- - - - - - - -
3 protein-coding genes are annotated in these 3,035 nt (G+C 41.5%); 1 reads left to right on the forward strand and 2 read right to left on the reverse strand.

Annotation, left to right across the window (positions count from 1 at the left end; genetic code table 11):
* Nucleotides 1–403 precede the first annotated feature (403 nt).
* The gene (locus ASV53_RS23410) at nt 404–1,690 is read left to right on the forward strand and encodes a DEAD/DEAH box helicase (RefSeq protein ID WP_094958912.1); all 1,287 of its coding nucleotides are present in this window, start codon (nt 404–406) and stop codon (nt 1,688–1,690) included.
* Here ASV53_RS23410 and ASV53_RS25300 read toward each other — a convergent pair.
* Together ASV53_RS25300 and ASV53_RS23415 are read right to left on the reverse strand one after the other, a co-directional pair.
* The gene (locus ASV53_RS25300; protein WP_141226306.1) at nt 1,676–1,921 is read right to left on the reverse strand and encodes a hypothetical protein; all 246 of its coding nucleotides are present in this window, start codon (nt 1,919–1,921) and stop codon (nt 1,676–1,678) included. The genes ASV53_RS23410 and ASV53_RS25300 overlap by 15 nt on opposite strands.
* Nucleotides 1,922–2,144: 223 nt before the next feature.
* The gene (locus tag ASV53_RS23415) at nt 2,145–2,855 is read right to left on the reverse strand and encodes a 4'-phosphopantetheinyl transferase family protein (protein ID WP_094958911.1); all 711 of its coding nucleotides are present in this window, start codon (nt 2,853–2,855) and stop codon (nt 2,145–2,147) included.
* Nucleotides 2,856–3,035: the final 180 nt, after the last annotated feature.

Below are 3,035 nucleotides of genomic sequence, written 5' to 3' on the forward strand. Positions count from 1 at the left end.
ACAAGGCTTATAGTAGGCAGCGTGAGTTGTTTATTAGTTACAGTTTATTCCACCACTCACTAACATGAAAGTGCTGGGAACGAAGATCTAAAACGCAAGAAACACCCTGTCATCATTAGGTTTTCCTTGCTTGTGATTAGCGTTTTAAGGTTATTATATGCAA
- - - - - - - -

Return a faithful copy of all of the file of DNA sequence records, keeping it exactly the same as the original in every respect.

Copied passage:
3 protein-coding genes are annotated in these 3,035 nt (G+C 41.5%); 1 reads left to right on the forward strand and 2 read right to left on the reverse strand.

Annotation, left to right across the window (positions count from 1 at the left end; genetic code table 11):
* Nucleotides 1–403 precede the first annotated feature (403 nt).
* The gene (locus ASV53_RS23410) at nt 404–1,690 is read left to right on the forward strand and encodes a DEAD/DEAH box helicase (RefSeq protein ID WP_094958912.1); all 1,287 of its coding nucleotides are present in this window, start codon (nt 404–406) and stop codon (nt 1,688–1,690) included.
* Here ASV53_RS23410 and ASV53_RS25300 read toward each other — a convergent pair.
* Together ASV53_RS25300 and ASV53_RS23415 are read right to left on the reverse strand one after the other, a co-directional pair.
* The gene (locus ASV53_RS25300; protein WP_141226306.1) at nt 1,676–1,921 is read right to left on the reverse strand and encodes a hypothetical protein; all 246 of its coding nucleotides are present in this window, start codon (nt 1,919–1,921) and stop codon (nt 1,676–1,678) included. The genes ASV53_RS23410 and ASV53_RS25300 overlap by 15 nt on opposite strands.
* Nucleotides 1,922–2,144: 223 nt before the next feature.
* The gene (locus tag ASV53_RS23415) at nt 2,145–2,855 is read right to left on the reverse strand and encodes a 4'-phosphopantetheinyl transferase family protein (protein ID WP_094958911.1); all 711 of its coding nucleotides are present in this window, start codon (nt 2,853–2,855) and stop codon (nt 2,145–2,147) included.
* Nucleotides 2,856–3,035: the final 180 nt, after the last annotated feature.

Below are 3,035 nucleotides of genomic sequence, written 5' to 3' on the forward strand. Positions count from 1 at the left end.
ACAAGGCTTATAGTAGGCAGCGTGAGTTGTTTATTAGTTACAGTTTATTCCACCACTCACTAACATGAAAGTGCTGGGAACGAAGATCTAAAACGCAAGAAACACCCTGTCATCATTAGGTTTTCCTTGCTTGTGATTAGCGTTTTAAGGTTATTATATGCAA